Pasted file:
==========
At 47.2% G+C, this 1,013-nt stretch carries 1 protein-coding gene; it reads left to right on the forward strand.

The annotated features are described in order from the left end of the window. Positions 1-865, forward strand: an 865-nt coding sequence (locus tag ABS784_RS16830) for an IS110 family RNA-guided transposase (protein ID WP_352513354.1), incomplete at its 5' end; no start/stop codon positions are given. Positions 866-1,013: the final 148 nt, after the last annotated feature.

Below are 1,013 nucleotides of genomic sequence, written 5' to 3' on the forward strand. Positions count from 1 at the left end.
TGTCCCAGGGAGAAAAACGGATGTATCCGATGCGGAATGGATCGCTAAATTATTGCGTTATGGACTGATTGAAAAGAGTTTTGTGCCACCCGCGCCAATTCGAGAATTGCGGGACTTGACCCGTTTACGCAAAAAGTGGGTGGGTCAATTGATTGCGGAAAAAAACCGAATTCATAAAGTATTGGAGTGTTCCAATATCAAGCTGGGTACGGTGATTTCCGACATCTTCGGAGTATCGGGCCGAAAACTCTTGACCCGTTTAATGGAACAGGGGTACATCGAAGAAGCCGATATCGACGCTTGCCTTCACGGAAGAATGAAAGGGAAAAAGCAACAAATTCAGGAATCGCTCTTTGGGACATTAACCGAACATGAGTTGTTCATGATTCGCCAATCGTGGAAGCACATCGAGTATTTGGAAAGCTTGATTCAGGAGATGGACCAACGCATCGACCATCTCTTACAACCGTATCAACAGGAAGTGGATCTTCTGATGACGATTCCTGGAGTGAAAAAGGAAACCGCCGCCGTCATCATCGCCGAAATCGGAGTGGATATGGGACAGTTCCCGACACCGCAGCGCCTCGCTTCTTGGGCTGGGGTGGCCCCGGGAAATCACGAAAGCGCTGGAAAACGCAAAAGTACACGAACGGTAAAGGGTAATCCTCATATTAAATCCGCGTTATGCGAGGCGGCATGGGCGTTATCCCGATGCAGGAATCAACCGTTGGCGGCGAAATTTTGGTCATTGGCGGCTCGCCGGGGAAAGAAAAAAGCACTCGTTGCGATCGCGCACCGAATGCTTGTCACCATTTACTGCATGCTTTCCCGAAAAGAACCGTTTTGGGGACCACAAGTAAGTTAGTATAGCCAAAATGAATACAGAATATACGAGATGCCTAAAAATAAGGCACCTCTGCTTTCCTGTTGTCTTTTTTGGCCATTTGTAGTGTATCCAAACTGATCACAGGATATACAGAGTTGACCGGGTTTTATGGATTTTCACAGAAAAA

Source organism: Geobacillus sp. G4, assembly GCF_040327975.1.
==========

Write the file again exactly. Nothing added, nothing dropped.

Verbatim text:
At 47.2% G+C, this 1,013-nt stretch carries 1 protein-coding gene; it reads left to right on the forward strand.

The annotated features are described in order from the left end of the window. Positions 1-865, forward strand: an 865-nt coding sequence (locus tag ABS784_RS16830) for an IS110 family RNA-guided transposase (protein ID WP_352513354.1), incomplete at its 5' end; no start/stop codon positions are given. Positions 866-1,013: the final 148 nt, after the last annotated feature.

Below are 1,013 nucleotides of genomic sequence, written 5' to 3' on the forward strand. Positions count from 1 at the left end.
TGTCCCAGGGAGAAAAACGGATGTATCCGATGCGGAATGGATCGCTAAATTATTGCGTTATGGACTGATTGAAAAGAGTTTTGTGCCACCCGCGCCAATTCGAGAATTGCGGGACTTGACCCGTTTACGCAAAAAGTGGGTGGGTCAATTGATTGCGGAAAAAAACCGAATTCATAAAGTATTGGAGTGTTCCAATATCAAGCTGGGTACGGTGATTTCCGACATCTTCGGAGTATCGGGCCGAAAACTCTTGACCCGTTTAATGGAACAGGGGTACATCGAAGAAGCCGATATCGACGCTTGCCTTCACGGAAGAATGAAAGGGAAAAAGCAACAAATTCAGGAATCGCTCTTTGGGACATTAACCGAACATGAGTTGTTCATGATTCGCCAATCGTGGAAGCACATCGAGTATTTGGAAAGCTTGATTCAGGAGATGGACCAACGCATCGACCATCTCTTACAACCGTATCAACAGGAAGTGGATCTTCTGATGACGATTCCTGGAGTGAAAAAGGAAACCGCCGCCGTCATCATCGCCGAAATCGGAGTGGATATGGGACAGTTCCCGACACCGCAGCGCCTCGCTTCTTGGGCTGGGGTGGCCCCGGGAAATCACGAAAGCGCTGGAAAACGCAAAAGTACACGAACGGTAAAGGGTAATCCTCATATTAAATCCGCGTTATGCGAGGCGGCATGGGCGTTATCCCGATGCAGGAATCAACCGTTGGCGGCGAAATTTTGGTCATTGGCGGCTCGCCGGGGAAAGAAAAAAGCACTCGTTGCGATCGCGCACCGAATGCTTGTCACCATTTACTGCATGCTTTCCCGAAAAGAACCGTTTTGGGGACCACAAGTAAGTTAGTATAGCCAAAATGAATACAGAATATACGAGATGCCTAAAAATAAGGCACCTCTGCTTTCCTGTTGTCTTTTTTGGCCATTTGTAGTGTATCCAAACTGATCACAGGATATACAGAGTTGACCGGGTTTTATGGATTTTCACAGAAAAA

Source organism: Geobacillus sp. G4, assembly GCF_040327975.1.